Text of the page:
Monday, 19 November 2018

"Endure hardship": the example of Paulus Schneider in WW II

"I charge you in the presence of God and of Christ Jesus, who is to judge the living and the dead, and by his appearing and his kingdom: preach the word; be ready in season and out of season; reprove, rebuke, and exhort, with complete patience and teaching. For the time is coming when people will not endure sound teaching, but having itching ears they will accumulate for themselves teachers to suit their own passions, and will turn away from listening to the truth and wander off into myths. As for you, always be sober-minded, endure suffering, do the work of an evangelist, fulfil your ministry" 2 Timothy 4:1-5.

At a recent ordination service, I preached on 2 Timothy 4:1-5. The headings were: what, why and how? The last heading was 'how should ministers perform their task?' and I preached this in reference to 4:5. In this blog post I have in mind the phrase "endure suffering" which could also be translated "endure hardship". In our very comfortable Western world, this idea of hardship is almost never mentioned during sermons or in the church generally. But we must mention this truth, so that Christians can understand that the way of discipleship is never easy.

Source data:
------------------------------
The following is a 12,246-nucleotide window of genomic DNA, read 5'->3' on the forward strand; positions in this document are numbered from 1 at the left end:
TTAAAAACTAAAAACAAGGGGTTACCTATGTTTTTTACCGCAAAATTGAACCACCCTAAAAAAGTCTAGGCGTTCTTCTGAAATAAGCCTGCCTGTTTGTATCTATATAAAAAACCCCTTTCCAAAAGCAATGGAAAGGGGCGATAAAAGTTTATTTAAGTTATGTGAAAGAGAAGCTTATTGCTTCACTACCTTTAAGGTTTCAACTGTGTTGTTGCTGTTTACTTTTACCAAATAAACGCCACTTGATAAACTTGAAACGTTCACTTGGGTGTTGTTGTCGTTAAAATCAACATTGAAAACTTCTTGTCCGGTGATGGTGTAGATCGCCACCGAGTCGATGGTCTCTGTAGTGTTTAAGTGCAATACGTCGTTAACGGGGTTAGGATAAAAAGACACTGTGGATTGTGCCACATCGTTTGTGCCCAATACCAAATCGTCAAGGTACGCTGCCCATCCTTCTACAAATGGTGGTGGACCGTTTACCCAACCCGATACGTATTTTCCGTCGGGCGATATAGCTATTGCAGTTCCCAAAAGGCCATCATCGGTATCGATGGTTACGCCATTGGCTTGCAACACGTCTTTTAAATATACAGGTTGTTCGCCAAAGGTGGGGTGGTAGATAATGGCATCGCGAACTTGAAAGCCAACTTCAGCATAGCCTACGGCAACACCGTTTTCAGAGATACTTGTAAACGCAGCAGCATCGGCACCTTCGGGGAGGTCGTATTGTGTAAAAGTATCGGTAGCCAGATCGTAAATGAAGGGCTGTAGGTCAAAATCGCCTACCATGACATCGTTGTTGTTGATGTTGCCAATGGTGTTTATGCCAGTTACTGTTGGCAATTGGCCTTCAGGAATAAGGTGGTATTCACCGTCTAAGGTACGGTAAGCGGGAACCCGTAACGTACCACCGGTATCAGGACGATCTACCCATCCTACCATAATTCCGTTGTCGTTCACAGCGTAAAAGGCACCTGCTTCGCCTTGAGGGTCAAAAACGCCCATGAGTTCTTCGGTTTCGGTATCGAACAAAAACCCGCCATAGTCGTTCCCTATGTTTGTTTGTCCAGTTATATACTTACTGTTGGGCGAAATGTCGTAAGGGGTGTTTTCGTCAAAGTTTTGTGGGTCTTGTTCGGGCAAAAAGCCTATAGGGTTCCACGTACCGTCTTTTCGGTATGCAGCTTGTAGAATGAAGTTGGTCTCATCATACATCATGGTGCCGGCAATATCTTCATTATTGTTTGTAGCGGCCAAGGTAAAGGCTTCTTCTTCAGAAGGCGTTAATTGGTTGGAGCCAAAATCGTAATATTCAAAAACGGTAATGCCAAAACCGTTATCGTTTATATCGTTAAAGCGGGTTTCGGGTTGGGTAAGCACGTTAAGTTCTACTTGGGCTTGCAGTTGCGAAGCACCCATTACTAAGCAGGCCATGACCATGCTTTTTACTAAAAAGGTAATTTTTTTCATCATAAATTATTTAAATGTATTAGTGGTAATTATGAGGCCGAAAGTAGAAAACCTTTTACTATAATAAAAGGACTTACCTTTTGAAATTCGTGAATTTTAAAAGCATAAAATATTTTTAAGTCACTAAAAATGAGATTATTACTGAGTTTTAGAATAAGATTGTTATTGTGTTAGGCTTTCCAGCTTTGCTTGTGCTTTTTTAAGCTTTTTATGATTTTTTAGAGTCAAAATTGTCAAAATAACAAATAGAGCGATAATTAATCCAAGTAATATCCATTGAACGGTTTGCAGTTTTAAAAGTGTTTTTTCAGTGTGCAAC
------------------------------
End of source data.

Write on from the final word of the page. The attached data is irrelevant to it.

Endure suffering [afflictions] kakopatheĊ — suffer hardship, persevere.

It is not excitement that the life of the Christian is all about. Excitement comes and excitement goes! Living under the Word of God is about walking by faith instead and that includes hardship. Excitement comes and goes, but we must perform our task as ministers by faith. Hebrews 11 teaches us that we endure as seeing him who is invisible. That is how Moses was able to stay on course. This is especially the case during the times of trial, persecution, criticism, obstacles, difficulties, setbacks, and for some even martyrdom.

The example of Pfarrer (German equivalent of minister or Rev) Paulus Schneider, the first martyr in Nazi Germany. He was a German opponent of Adolf Hitler and Nazism. Paulus Schneider was installed as a minister in May 1934 at the age of 36. He had been in his pastorate for only a few weeks when he signed the Barmen Declaration, something against Nazi principles and state interference in the church. In his second pastorate, just after the birth of his sixth child, on May 31st 1937 two Gestapo agents burst into his study and arrested him. He was forbidden to preach in his church when he was released. What should he do? He returned to his church in Dickenschied and in the morning he preached on Psalm 145:15-21. The very act of preaching wrote Don Stephens led to the loss of all he held dear. (p 58, "War and Grace” by Don Stephens, published by EP). He was taken to Buchenwald concentration camp and despite continuing to preach in prison, he was killed by the Nazis in prison by lethal injection, at the age of 41 and his wife was only 35.

“Endure afflictions”, both large and small and count it a joy. Any minister or Christian who is faithful to the LORD, you will face then, criticism, conflict, mis-understanding and there will be tears of various kinds. None the less the Word of God will bear fruit if you remain faithful to proclaim it or live it.

Samuel Rutherford once said: “You will not get to steal quietly to heaven, in Christ’s company, without a conflict and a cross”.

Monday, 12 November 2018

2019 is the 400th Anniversary of the Synod of Dort